So, what think you of Wall's work in general? Is staging elaborate photographs of literary narrative equivalent to filming and refilming literature? Do these pictures enhance or detract from the mental images you've already envisioned of these literary scenes? Do you care?

I'd love to know your reactions.




Man in Street


(Perhaps you were fortunate enough to catch Wall's recent exhibitions at either MoMA or SFMoMA. Check out their excellent websites by clicking on the museum names. Also, the Tate Modern has an amazing collection in an online room-by-room format.)

Milk





:images nytimes, sfmoma, moma, tate modern; thanks to my great pal for sending the j. wall postcard that got me thinking about doing this feature post in the first place.

4 comments:

paris parfait said...

I think they're fabulous and make one view the medium of inspiration with a different perspective. Great post - thank you!

Jen of A2eatwrite said...

I think his work is fascinating, but I don't see his work as adding or subtracting from my mind's eye image. With just the visual, I'm more easily able to assimilate it as his work than I can when a film is made that incorporates sound and there is disruption to my sense of the dialog.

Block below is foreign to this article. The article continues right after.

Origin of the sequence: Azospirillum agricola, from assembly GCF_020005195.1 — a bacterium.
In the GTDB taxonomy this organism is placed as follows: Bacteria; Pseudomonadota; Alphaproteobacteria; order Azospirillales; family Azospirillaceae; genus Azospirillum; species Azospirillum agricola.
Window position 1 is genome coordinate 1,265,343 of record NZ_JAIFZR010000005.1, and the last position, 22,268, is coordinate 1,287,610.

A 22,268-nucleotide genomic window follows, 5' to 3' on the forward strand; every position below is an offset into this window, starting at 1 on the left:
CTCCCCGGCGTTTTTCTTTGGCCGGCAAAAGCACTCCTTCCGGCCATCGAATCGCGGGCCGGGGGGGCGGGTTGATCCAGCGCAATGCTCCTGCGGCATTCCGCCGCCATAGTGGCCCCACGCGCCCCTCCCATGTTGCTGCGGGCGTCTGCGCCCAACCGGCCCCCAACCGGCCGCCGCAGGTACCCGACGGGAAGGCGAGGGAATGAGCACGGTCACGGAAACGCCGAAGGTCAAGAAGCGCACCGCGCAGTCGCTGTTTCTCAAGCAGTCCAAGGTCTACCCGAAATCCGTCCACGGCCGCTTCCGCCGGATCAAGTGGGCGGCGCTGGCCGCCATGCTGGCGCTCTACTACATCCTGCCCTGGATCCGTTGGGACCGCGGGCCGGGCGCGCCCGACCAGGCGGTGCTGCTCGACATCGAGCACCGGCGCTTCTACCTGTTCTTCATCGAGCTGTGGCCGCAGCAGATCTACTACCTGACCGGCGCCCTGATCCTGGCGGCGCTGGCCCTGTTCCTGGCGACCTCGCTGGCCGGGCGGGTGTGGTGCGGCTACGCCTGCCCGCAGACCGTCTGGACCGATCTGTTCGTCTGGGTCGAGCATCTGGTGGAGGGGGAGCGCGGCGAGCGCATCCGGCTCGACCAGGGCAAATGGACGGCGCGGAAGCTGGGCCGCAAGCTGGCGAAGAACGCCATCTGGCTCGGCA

My Castle in Spain said...

Hello, a newcomer to your blog from “what possessed me”. A very interesting post about J Wall. But didn’t he want to make movies at the beginning of his career ? Never had the chance to see his work in vivo. The concept of making a photograph after a painting is always so appealing. I could watch endlessly Hokusa├» painting and Wall's photograph and be fascinated by the dynamics of movements which are equally rendered. The photo titled "milk" amazes me as well : statics vs dynamics. Recently a friend sent me an article from Telegraph (?) about Wall's recent works - a photo titled Dressing poultry , am much less enthusiastic - subject too mundane may be?.

Kathlyn Joy said...

Ah! I saw jeff wall in Chicago. Fabulous. BUt seeing them so small just doesn't give them the credit they deserve!